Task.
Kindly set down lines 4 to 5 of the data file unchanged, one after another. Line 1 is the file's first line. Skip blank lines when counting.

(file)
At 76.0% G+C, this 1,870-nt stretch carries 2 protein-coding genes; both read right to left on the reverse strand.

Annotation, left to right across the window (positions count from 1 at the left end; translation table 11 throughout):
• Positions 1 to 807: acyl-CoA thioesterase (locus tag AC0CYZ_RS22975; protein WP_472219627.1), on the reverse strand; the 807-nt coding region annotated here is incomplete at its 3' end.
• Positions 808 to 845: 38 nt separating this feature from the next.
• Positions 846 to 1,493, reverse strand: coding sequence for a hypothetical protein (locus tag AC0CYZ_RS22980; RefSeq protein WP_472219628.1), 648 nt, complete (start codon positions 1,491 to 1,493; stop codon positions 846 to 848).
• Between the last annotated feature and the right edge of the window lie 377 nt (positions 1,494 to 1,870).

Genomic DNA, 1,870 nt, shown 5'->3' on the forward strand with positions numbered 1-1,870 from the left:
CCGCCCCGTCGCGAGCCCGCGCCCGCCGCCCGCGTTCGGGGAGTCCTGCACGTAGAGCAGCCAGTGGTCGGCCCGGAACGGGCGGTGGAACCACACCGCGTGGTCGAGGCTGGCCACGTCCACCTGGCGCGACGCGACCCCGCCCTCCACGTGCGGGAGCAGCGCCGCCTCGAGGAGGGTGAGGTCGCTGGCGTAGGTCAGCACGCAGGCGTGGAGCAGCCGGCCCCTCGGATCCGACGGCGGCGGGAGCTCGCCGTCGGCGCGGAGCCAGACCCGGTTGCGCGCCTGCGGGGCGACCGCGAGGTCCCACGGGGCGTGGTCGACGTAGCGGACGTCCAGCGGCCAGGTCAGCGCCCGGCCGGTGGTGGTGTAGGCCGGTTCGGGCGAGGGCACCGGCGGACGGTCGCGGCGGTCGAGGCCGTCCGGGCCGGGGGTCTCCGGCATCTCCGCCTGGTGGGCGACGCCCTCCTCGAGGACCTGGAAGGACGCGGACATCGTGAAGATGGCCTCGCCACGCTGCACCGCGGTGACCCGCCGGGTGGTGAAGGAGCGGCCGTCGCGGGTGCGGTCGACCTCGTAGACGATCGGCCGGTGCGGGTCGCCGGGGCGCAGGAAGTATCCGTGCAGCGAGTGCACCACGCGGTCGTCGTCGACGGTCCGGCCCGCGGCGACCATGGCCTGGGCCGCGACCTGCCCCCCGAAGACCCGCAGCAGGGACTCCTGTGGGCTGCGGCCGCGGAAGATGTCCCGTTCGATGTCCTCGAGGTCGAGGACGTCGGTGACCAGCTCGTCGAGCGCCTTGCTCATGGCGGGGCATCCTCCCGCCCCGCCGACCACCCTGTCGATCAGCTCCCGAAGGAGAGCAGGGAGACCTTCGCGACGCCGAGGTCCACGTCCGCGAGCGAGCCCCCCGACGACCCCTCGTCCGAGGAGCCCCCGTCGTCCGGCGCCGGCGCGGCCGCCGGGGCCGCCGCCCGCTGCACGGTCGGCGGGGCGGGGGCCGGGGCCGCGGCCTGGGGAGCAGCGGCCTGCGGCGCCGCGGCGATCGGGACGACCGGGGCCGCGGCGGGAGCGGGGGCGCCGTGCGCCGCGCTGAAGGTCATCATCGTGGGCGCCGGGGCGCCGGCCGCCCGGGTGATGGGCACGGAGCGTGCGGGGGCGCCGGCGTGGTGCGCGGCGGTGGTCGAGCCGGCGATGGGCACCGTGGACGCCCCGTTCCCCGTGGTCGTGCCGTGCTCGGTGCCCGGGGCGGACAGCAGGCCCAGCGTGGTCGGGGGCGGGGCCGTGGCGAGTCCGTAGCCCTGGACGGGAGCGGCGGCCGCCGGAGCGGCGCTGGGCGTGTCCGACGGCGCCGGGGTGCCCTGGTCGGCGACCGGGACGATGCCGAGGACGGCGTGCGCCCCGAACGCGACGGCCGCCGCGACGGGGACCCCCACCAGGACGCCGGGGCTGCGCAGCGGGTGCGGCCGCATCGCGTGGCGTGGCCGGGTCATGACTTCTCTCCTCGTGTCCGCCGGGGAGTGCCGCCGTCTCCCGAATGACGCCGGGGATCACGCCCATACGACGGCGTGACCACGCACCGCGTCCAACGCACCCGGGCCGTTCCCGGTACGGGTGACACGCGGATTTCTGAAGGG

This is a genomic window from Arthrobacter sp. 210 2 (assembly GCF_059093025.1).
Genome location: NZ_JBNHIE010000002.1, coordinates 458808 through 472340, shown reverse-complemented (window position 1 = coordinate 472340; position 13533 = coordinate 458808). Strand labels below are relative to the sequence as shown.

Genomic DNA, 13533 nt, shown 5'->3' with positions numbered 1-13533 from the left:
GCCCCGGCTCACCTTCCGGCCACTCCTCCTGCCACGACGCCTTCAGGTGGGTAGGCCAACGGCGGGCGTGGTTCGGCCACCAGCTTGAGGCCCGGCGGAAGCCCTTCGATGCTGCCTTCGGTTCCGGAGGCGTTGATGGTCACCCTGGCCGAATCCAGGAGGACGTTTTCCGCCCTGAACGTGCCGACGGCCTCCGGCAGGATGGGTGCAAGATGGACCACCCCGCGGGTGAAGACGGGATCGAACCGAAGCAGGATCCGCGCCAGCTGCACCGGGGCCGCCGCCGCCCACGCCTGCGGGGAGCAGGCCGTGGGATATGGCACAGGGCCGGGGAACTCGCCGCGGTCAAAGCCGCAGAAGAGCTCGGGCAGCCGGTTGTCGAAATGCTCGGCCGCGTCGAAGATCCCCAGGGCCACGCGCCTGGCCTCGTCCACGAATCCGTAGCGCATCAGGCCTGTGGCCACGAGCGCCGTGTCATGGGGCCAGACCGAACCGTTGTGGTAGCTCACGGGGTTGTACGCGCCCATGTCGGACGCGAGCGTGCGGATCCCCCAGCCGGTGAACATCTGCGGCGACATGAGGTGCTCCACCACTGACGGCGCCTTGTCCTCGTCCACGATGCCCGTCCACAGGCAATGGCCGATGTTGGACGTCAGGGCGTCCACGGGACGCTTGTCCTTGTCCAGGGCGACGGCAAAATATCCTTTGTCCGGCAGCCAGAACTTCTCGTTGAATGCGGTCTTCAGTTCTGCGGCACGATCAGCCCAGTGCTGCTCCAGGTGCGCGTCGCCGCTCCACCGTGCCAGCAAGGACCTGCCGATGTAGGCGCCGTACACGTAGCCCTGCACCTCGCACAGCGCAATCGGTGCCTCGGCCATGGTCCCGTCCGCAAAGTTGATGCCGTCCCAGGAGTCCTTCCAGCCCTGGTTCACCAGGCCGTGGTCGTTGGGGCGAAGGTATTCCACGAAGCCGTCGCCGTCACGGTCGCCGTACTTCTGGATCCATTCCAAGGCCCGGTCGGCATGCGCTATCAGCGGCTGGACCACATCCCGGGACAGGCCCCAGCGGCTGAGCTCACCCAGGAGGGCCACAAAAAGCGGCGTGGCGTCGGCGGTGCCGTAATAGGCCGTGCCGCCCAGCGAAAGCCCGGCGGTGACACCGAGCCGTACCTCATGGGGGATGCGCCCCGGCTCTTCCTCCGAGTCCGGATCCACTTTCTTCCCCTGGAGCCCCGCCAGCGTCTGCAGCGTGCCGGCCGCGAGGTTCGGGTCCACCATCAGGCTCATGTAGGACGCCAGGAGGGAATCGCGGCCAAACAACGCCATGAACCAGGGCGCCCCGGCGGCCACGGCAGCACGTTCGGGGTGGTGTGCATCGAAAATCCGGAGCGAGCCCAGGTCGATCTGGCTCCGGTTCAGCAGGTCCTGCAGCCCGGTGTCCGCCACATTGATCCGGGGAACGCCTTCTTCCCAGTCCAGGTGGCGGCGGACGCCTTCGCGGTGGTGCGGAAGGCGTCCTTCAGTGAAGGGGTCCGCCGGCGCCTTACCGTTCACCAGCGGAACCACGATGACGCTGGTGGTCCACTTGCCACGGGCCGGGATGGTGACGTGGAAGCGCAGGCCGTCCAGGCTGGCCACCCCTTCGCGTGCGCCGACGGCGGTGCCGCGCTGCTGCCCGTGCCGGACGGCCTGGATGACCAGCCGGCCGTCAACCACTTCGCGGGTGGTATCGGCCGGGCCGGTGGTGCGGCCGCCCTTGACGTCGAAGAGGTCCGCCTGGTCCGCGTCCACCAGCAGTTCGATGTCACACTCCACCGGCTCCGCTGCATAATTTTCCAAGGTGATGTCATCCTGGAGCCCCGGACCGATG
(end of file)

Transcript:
• Positions 808 to 845: 38 nt separating this feature from the next.
• Positions 846 to 1,493, reverse strand: coding sequence for a hypothetical protein (locus tag AC0CYZ_RS22980; RefSeq protein WP_472219628.1), 648 nt, complete (start codon positions 1,491 to 1,493; stop codon positions 846 to 848).